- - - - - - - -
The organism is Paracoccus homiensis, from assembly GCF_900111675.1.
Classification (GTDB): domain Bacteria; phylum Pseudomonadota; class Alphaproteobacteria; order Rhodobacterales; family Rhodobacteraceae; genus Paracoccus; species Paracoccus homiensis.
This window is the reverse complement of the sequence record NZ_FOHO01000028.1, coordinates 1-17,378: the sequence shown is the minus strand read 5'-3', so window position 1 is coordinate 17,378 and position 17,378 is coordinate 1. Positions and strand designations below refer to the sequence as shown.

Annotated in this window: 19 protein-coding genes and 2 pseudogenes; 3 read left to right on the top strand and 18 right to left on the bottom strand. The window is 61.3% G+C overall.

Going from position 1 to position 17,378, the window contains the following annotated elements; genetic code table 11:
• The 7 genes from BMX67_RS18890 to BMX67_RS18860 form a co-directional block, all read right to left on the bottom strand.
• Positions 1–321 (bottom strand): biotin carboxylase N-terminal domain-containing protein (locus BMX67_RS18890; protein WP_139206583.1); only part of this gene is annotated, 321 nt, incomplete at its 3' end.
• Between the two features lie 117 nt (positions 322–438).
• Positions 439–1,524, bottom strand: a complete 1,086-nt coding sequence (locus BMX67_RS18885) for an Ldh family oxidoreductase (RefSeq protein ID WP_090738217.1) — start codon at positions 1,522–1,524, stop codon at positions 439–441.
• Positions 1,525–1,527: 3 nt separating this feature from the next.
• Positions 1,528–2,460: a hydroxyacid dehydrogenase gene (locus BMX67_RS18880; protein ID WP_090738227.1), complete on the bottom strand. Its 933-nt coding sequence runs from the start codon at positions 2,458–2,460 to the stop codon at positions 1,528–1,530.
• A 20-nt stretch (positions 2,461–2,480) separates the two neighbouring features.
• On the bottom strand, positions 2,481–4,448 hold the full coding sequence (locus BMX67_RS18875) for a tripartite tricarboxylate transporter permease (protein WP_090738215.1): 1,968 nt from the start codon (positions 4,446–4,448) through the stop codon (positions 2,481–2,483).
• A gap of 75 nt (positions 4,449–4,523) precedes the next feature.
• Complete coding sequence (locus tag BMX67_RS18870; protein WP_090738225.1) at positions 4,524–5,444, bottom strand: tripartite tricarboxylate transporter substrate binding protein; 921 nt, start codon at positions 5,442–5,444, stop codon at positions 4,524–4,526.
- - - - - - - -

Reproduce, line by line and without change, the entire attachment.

The organism is Paracoccus homiensis, from assembly GCF_900111675.1.
Classification (GTDB): domain Bacteria; phylum Pseudomonadota; class Alphaproteobacteria; order Rhodobacterales; family Rhodobacteraceae; genus Paracoccus; species Paracoccus homiensis.
This window is the reverse complement of the sequence record NZ_FOHO01000028.1, coordinates 1-17,378: the sequence shown is the minus strand read 5'-3', so window position 1 is coordinate 17,378 and position 17,378 is coordinate 1. Positions and strand designations below refer to the sequence as shown.

Annotated in this window: 19 protein-coding genes and 2 pseudogenes; 3 read left to right on the top strand and 18 right to left on the bottom strand. The window is 61.3% G+C overall.

Going from position 1 to position 17,378, the window contains the following annotated elements; genetic code table 11:
• The 7 genes from BMX67_RS18890 to BMX67_RS18860 form a co-directional block, all read right to left on the bottom strand.
• Positions 1–321 (bottom strand): biotin carboxylase N-terminal domain-containing protein (locus BMX67_RS18890; protein WP_139206583.1); only part of this gene is annotated, 321 nt, incomplete at its 3' end.
• Between the two features lie 117 nt (positions 322–438).
• Positions 439–1,524, bottom strand: a complete 1,086-nt coding sequence (locus BMX67_RS18885) for an Ldh family oxidoreductase (RefSeq protein ID WP_090738217.1) — start codon at positions 1,522–1,524, stop codon at positions 439–441.
• Positions 1,525–1,527: 3 nt separating this feature from the next.
• Positions 1,528–2,460: a hydroxyacid dehydrogenase gene (locus BMX67_RS18880; protein ID WP_090738227.1), complete on the bottom strand. Its 933-nt coding sequence runs from the start codon at positions 2,458–2,460 to the stop codon at positions 1,528–1,530.
• A 20-nt stretch (positions 2,461–2,480) separates the two neighbouring features.
• On the bottom strand, positions 2,481–4,448 hold the full coding sequence (locus BMX67_RS18875) for a tripartite tricarboxylate transporter permease (protein WP_090738215.1): 1,968 nt from the start codon (positions 4,446–4,448) through the stop codon (positions 2,481–2,483).
• A gap of 75 nt (positions 4,449–4,523) precedes the next feature.
• Complete coding sequence (locus tag BMX67_RS18870; protein WP_090738225.1) at positions 4,524–5,444, bottom strand: tripartite tricarboxylate transporter substrate binding protein; 921 nt, start codon at positions 5,442–5,444, stop codon at positions 4,524–4,526.